Plus, their gear reviews are famous. Like, they really go out and test all sorts of stuff in all sorts of climates and conditions and tell you what works and what doesn’t and where the really good deals are. Sunglasses, headlamps, running shoes, knives, rain gear, stoves, UPF clothing, camp showers, tents…you get the idea. These guys have been around forever, and we’re really glad they survived the widespread magazine collapse of the late ‘90s.
Eastman’s Bowhunting Journal
Okay, okay—this is no doubt a highly specialized niche. However, if you hunt at all or have even considered hunting, this is a great place to get an education. Lots of “DIY” stories each month on regular guys out there trying to make it happen on public land (as opposed to, for example, Safari Journal, which we also enjoy but frankly has a pretty high bar when it comes to the kind of adventures they feature).
We like the blue-collar culture of the journal, which positions itself as “The Original Resource for Hardcore Western Bowhunting.” Look—even if you don’t hunt, there is a part of your soul that needs something to break the malaise of those 42 hours in your cubicle each week, and the features in this mag will take you to those places vicariously.
Plus, the beta they provide on how, where and when to apply for hunting tags across the Western states, by species and units and trends, is a staggering amount of research you could never pull off for yourself. Give the Robin Hood in you a treat.
Put out by the guys that do Wine Spectator (let’s not forget Cana!). Look, we’ll be honest—both magazines have their serious faults. They are high-gloss, slightly arrogant, utterly worldly and definitely trying to give you the “you just got welcomed into the back room of a very cool bar” vibe. Leather chairs and all. We admit that right up front. But both rags are worth the reviews—here, regular cigar reviews, and we really appreciate the fact that while they flaunt their Cuban connections they also reveal where the killer smokes are for under $10, which is, well, wonderful. We learned about Brick House here, and Flor de Las Antillas, along with a bunch of our other faves.
Good articles on famous “smokers,” including a recent fascinating interview with Liam Neeson, who we also happen to love. (Did you know his nose got broken in a former boxing “career” attempt, and that’s why he has that tough-guy look? I mean, c’mon. That’s just, well, cool.)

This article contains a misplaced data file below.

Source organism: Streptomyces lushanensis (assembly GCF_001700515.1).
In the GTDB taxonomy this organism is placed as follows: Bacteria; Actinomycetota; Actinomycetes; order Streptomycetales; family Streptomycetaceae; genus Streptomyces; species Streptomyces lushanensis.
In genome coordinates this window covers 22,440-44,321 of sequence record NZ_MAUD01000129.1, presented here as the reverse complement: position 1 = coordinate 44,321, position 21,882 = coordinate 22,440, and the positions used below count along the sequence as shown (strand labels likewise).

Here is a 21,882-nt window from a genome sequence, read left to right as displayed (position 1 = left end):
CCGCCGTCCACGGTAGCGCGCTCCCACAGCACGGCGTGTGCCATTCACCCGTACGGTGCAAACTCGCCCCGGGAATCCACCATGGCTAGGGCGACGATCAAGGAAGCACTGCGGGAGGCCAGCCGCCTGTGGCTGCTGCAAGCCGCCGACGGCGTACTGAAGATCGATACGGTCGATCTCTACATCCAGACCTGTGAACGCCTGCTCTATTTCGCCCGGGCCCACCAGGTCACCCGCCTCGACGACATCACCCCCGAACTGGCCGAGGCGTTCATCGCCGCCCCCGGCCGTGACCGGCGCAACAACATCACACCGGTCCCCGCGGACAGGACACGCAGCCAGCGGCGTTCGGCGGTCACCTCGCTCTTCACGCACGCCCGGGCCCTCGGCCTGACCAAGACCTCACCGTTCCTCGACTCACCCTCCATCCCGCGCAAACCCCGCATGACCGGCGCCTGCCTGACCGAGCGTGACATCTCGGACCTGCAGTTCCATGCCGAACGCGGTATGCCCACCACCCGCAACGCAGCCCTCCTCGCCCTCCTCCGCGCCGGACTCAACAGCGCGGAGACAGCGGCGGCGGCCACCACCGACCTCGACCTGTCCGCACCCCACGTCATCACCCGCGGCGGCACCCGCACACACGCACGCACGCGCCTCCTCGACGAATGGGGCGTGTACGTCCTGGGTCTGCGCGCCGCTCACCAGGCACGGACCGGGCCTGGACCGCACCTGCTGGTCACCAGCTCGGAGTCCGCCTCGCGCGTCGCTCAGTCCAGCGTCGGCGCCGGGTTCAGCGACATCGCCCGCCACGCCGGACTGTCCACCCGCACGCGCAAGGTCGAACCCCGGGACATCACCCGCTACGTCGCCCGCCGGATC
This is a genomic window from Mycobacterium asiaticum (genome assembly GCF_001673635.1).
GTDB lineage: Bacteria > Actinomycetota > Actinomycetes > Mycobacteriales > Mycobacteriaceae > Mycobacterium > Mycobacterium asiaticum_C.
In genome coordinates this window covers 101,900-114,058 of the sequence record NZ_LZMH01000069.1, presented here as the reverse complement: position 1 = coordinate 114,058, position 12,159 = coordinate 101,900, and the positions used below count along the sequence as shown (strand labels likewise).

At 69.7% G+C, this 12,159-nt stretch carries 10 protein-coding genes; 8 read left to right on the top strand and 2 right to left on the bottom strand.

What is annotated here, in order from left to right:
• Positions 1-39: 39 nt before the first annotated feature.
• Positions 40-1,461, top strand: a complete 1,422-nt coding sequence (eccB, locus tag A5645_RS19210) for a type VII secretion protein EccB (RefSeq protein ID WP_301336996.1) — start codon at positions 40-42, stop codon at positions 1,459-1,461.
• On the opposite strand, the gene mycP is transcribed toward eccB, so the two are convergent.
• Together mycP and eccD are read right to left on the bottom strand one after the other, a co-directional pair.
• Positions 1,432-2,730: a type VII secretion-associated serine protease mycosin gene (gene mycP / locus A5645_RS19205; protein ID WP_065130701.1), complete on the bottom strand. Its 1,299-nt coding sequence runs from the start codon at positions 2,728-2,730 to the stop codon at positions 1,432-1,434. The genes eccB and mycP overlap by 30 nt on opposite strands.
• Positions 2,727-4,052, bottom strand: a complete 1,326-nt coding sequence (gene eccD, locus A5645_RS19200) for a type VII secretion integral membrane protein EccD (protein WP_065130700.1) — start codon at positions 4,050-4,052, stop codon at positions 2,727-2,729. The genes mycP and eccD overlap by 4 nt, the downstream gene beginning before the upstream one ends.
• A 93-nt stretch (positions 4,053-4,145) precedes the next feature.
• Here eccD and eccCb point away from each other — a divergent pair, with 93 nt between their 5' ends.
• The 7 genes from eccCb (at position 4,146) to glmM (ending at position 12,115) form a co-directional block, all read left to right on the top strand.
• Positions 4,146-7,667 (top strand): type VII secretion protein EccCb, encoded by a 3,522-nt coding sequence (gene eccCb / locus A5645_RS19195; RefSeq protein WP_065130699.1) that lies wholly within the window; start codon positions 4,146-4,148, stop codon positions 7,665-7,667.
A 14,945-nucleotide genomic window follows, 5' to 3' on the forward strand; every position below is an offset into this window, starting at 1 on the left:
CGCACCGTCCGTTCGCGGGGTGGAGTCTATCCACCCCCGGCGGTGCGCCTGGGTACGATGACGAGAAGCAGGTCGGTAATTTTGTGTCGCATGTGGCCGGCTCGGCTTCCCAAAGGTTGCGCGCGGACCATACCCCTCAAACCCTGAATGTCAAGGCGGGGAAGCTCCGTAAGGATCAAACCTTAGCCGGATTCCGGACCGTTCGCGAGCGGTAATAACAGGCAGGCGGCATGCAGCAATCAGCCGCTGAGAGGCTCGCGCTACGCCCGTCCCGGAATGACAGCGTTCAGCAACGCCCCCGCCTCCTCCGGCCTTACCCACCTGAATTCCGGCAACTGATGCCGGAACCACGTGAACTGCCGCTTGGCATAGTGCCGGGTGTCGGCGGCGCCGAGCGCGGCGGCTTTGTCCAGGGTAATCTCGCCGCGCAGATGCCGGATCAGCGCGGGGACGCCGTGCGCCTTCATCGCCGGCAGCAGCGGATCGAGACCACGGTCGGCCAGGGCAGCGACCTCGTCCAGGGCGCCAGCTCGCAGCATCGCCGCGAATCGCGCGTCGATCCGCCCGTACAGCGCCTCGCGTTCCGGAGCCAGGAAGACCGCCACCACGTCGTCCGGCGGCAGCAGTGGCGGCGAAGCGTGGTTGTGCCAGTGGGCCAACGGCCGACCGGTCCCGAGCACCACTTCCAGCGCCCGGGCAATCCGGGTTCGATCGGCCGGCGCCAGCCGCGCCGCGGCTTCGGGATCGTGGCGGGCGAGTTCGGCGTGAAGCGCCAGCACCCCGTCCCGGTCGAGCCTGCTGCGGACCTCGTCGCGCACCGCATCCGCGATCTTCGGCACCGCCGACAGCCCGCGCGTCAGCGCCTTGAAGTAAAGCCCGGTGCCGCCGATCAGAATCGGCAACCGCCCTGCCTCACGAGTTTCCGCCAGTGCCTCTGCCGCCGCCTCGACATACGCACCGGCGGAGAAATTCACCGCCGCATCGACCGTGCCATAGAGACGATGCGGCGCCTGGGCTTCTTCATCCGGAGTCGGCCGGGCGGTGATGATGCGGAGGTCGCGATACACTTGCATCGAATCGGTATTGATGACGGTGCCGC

We take the whole James Bond affectation tongue in cheek. Think of this one as plundering the Egyptians.
Mars Hill Audio Journal
Yep, time for a curveball. No bows, winches, reels or Honduran wrappers here. This is a very insightful audio journal bringing some of the best Christian thought on the arts, culture, science, politics—stuff that actually matters in the world. (Not that this other stuff doesn’t matter, but there is a hierarchy of importance, yes.)
Ken Myers was an up-and-coming NPR reporter, bright guy, perfect radio persona. NPR came to him, knowing he was an intelligent and reflective Christian, along the lines of a C.S. Lewis, and they offered him his own show helping explain the Church to the world. He went and thought about the offer, came back and said, “No. My calling, I now realize, is the opposite—I want to explain the world to the Church.” So he started his own thing.
And explain he does, via interviews with leading thinkers on everything from genetic engineering to Tolkien’s mythic writing to the imagination of our aforementioned hero, C.S. Lewis. Great, great stuff. Perfect for your car or your iPod. Your brain will grow. Your soul will, too.
Okay, we’ll stop there. For now. Holding off on our desire to rave about Rock and Ice or Surfing or some other goodies that maybe we’ll come around to next time. Meanwhile, if you’ve got a great recommend, post it on And Sons social! Share the joy.
After all, we only come out once a month, and we know you promptly devour And Sons, and then what? Here are some great additions to your water closet.
As seen in And Sons Magazine, our online magazine for men.